The pylorus is the opening between the stomach and the small intestine. Food passes out of the stomach through this opening. Pyloric stenosis is narrowing of this opening. This can block the passage of food out of the stomach.
The problem is often first seen in young infants. The infant may start vomiting after feeding. The vomiting may be very forceful (projectile vomiting).
To check for this condition, an ultrasound may be done. This test uses painless sound waves to create an image of the child’s stomach and intestine.
If pyloric stenosis is found, it is usually treated with surgery. This widens the opening and corrects the problem.
To help prevent vomiting after feedings:
Burp your infant several times during and after feeding.
Don't feed your infant lying down.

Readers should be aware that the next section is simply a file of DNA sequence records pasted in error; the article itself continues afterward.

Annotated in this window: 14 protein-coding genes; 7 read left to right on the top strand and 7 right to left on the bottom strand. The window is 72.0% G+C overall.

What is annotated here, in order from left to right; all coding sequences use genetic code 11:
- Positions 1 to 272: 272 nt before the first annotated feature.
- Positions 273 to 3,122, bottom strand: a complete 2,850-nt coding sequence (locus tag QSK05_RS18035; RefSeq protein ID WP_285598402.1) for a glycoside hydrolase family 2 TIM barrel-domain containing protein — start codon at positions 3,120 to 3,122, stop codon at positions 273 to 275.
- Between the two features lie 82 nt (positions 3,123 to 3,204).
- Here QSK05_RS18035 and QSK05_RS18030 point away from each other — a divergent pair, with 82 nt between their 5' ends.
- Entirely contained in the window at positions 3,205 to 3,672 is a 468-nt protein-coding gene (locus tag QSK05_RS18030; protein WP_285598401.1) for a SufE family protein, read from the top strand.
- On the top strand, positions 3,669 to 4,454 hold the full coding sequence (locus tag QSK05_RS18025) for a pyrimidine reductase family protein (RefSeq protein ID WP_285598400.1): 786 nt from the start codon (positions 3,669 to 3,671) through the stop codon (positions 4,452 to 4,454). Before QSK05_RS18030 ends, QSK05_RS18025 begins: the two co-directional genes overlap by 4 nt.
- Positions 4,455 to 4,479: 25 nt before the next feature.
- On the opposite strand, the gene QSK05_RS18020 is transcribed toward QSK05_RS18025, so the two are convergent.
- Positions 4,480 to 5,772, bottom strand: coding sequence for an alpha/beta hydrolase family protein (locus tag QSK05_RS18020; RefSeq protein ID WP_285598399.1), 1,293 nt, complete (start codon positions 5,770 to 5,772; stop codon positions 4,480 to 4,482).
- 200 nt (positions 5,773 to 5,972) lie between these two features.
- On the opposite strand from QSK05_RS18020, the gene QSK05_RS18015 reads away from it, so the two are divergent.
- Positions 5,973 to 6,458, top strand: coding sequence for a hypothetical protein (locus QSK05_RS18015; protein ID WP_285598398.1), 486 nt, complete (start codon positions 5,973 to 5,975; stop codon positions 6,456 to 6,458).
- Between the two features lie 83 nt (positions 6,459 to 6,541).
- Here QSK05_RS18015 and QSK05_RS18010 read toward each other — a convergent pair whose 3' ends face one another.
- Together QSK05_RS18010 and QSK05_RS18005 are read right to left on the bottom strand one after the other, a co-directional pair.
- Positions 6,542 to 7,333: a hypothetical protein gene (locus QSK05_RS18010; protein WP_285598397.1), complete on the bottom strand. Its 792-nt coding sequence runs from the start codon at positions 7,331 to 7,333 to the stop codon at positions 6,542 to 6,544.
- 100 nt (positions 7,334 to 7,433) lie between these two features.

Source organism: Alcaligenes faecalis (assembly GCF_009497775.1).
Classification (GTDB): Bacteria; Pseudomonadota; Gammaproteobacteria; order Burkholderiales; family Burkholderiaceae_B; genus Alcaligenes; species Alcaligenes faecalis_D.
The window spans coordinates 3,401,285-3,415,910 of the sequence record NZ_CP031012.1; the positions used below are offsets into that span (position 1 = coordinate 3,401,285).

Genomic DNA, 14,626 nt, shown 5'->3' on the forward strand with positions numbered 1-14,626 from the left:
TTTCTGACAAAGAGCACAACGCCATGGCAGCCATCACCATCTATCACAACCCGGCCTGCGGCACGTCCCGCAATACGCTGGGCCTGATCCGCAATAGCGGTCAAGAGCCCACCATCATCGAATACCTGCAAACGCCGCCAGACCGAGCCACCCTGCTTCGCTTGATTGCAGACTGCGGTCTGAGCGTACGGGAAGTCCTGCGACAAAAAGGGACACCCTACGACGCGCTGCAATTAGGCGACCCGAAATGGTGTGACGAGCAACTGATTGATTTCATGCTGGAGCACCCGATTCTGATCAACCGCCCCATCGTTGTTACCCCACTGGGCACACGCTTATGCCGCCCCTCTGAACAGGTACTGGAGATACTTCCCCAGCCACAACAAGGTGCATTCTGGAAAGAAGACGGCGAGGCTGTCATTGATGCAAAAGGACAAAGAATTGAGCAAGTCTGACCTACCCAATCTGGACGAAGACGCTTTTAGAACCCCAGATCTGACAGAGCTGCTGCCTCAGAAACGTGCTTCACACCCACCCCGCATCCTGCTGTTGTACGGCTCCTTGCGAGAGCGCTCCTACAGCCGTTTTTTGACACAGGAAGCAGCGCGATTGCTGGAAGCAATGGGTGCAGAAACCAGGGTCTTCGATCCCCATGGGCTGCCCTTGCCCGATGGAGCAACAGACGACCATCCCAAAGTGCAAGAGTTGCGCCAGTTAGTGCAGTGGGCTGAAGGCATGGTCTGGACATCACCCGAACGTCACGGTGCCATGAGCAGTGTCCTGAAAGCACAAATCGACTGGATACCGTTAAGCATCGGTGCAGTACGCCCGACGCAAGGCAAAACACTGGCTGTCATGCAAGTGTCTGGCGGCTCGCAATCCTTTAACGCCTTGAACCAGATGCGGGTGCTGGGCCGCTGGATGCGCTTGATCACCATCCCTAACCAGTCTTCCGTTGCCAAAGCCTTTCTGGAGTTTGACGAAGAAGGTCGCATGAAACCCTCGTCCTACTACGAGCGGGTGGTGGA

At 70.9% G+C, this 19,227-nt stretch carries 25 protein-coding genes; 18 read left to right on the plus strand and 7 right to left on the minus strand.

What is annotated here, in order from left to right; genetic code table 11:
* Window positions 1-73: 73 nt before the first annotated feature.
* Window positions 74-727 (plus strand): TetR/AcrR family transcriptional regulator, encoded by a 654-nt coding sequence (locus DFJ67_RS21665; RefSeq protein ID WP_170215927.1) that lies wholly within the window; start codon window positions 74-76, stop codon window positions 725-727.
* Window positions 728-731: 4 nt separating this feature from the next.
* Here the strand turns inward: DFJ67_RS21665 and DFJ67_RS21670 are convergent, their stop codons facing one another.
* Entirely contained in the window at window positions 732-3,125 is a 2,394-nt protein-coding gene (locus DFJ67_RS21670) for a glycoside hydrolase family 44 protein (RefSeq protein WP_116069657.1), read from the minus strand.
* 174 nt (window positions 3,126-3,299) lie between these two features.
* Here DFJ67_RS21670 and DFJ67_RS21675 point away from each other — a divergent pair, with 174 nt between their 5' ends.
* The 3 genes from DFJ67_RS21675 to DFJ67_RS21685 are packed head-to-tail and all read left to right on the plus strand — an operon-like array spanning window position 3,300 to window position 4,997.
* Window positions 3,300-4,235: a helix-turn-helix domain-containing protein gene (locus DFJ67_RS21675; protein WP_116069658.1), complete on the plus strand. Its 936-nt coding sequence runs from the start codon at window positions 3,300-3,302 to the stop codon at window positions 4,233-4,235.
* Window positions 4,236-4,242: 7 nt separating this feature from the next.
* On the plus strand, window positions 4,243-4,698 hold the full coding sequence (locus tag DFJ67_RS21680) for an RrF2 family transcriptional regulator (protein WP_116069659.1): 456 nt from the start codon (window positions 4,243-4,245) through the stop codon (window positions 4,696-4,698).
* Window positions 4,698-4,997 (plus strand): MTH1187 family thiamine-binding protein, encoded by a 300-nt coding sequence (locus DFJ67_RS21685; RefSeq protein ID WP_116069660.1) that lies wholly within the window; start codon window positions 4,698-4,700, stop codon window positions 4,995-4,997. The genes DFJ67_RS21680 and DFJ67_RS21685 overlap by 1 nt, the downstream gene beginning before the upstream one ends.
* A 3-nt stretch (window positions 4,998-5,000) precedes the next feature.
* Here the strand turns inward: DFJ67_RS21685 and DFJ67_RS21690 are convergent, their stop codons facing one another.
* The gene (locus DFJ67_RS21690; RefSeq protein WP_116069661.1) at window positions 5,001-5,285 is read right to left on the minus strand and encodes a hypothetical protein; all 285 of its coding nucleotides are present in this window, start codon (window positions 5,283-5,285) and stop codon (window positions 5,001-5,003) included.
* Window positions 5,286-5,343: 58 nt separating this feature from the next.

Don't overfeed. Wait at least 2-3 hours between feedings. This prevents pressure on the stomach opening.
Keep your infant in an upright position during feeding and for a half hour after each feeding. You can use a front-pack, backpack, infant swing or infant car seat to keep your baby upright.
Don't put tight diapers on your child. They put pressure on the abdomen.
Lay your infant on his back or side to sleep. Never put your baby to sleep on his stomach.
Follow up with your child's healthcare provider, or as advised.
When to seek medical advice
Call the healthcare provider if your infant has any of the following:
Severe coughing spell or trouble breathing
Unusual fussiness or drowsiness
Signs of dehydration, including no wet diapers for 8 hours, no tears when crying, sunken eyes or dry mouth
Watery or bloody diarrhea
Yellowing of the skin or eyes (jaundice)
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